Troubleshooting Access Control List (ACL) errors.
Using the show commands reveals most of the more common ACL errors before they cause problems in your network.
When you look at an ACL configuration, check it against known rules you learned regarding how to build ACLs correctly. Most errors occur because these basic rules are ignored.
The most common errors are entering ACL statements in the wrong order and not applying adequate criteria to your rules.
Let us look at a series of common problems and the solutions.
Host 192.168.1.4 has no connectivity with 192.168.3.6. Can you see the error in the output of the show access-lists command?
Look at the order of the ACL statements above, Host 192.168.1.4 has no telnet connectivity with 192.168.3.6 because of the order of rule 10 in the access list. Because the router processes ACLs from the top down, statement 10 denies host 192.168.1.4, so statement 20 does not get processed. Statements 10 and 20 should be reversed. The last line allows all other non-TCP traffic that falls under IP (ICMP, UDP, and so on).
The 192.168.1.0 /24 network cannot use TFTP to connect to the 192.168.3.0 /24 network. Can you see the error in the output of the show access-lists command?
Solution – The 192.168.1.0 /24 network cannot use TFTP to connect to the 192.168.3.0 /24 network because TFTP uses the transport protocol UDP. Statement 30 in access list 102 allows all other TCP traffic. Because TFTP uses UDP, it is implicitly denied. Statement 30 should be ip any any.
This ACL works whether it is applied to Fa0/0 of R1 or S0/0/1of R3, or S0/0/0 or R2 in the inward bound direction. However, based on the rule about placing extended ACLs closest to the source, the best option is in this case is on Fa0/0 of R1 because it allows unwanted traffic to be filtered without crossing the network infrastructure.
The 192.168.1.0 /24 network can use Telnet to connect to 192.168.3.0 /24, but this connection should not be allowed. View the output from the show access-lists command and see if you can spot a solution. Where would you apply this ACL?
Solution – The 192.168.1.0 /24 network can use Telnet to connect to the 192.168.3.0 /24 network, Solution – The 192.168.1.0 /24 network can use Telnet to connect to the 192.168.3.0 /24 network, because the Telnet port number in statement 10 of access list 103 is listed in the wrong position. Statement 10 currently denies any source with a port number that is equal to Telnet trying to establish a connection to any IP address. If you want to deny Telnet traffic inbound on S0/0/1, you should deny the destination port number that is equal to Telnet, for example, deny tcp any any eq telnet.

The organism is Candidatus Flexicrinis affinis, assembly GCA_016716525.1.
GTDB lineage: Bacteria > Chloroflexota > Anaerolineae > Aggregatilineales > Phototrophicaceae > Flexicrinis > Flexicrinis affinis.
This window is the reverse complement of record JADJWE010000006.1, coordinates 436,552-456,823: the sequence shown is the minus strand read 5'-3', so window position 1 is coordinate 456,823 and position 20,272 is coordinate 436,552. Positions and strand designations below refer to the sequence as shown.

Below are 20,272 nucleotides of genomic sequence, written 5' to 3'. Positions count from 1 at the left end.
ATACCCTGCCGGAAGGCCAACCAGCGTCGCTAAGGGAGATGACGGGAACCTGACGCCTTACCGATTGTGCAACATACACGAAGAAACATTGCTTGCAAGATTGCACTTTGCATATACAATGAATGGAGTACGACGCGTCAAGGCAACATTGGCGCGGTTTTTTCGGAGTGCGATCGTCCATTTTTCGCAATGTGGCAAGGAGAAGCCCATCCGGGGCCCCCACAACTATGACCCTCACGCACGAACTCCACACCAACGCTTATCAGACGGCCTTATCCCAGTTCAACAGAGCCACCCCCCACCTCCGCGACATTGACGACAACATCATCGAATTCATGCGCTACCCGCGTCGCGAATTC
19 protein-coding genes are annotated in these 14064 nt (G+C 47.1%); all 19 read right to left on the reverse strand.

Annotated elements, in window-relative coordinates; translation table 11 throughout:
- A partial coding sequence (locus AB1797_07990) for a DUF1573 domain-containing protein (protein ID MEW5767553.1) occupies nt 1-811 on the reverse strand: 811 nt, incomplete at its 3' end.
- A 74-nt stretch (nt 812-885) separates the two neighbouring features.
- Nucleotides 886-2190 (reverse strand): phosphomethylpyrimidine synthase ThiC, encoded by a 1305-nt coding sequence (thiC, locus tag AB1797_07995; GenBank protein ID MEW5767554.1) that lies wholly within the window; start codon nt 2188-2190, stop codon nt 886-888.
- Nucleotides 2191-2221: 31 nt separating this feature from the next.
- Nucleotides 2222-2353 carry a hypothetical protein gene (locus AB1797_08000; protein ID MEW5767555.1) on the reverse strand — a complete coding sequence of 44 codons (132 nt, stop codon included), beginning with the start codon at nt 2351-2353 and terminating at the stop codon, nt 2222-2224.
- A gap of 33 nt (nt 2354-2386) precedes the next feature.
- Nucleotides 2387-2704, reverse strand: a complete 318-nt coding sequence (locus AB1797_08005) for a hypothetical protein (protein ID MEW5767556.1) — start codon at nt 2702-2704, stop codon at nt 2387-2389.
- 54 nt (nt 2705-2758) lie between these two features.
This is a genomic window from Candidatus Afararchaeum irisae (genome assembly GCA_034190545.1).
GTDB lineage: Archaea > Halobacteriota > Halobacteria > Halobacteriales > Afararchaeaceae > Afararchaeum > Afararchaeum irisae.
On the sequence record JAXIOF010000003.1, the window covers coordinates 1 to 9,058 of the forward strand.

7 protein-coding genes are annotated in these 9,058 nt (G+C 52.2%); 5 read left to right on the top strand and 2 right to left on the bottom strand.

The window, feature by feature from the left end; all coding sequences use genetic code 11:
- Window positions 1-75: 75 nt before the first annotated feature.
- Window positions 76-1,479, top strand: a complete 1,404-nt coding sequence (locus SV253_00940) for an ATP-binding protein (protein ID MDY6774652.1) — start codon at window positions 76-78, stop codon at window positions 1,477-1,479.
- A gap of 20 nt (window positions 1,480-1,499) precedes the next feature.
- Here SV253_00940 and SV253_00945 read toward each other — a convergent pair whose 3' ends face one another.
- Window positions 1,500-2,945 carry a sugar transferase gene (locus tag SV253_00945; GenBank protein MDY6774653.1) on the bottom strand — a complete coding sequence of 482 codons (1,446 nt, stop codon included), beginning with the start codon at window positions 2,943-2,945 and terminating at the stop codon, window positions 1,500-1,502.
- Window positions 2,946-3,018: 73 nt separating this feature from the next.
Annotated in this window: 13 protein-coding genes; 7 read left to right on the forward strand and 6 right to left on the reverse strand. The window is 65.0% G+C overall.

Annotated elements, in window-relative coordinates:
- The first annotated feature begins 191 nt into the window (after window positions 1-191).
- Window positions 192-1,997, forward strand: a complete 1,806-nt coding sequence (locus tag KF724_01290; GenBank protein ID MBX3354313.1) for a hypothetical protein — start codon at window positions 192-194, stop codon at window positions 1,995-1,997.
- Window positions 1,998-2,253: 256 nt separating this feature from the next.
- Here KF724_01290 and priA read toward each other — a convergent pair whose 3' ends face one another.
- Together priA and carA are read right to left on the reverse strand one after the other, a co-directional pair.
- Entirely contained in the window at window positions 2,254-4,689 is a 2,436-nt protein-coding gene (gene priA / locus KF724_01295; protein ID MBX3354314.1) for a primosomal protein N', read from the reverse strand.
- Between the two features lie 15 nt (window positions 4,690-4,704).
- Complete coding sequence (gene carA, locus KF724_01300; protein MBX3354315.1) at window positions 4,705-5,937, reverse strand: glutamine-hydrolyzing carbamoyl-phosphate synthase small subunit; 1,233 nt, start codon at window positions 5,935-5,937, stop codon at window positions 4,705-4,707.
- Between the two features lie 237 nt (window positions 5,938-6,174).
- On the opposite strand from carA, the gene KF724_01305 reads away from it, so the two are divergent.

Host 192.168.1.4 can use Telnet to connect to 192.168.3.6, but this connection should not be allowed. View the output from the show access-lists command.
Solution – Host 192.168.1.4 can use Telnet to connect to 192.168.3.6 because there are no rules that deny host 192.168.1.4 or its network as the source. Statement 10 of access list 104 denies the router interface from which traffic would be leaving. However, as these packets go out from the router, they have a source address of 192.168.1.4 and not the address of the router interface.
Host 192.168.3.6 can use Telnet to connect to 192.168.1.4, but this connection should not be allowed. Look at the output from the show access-lists command and find the error.
Solution – Host 192.168.3.6 can use Telnet to connect to 192.168.1.4 because the direction in which access list 105 is applied to an interface on R2 is incorrect. Statement 10 denies the source address of 192.168.3.6, but that address would only be the source if the traffic were outbound on So/0/0, or inbound on So/0/1.
Access List Configuration Example
Creating Standard ACLs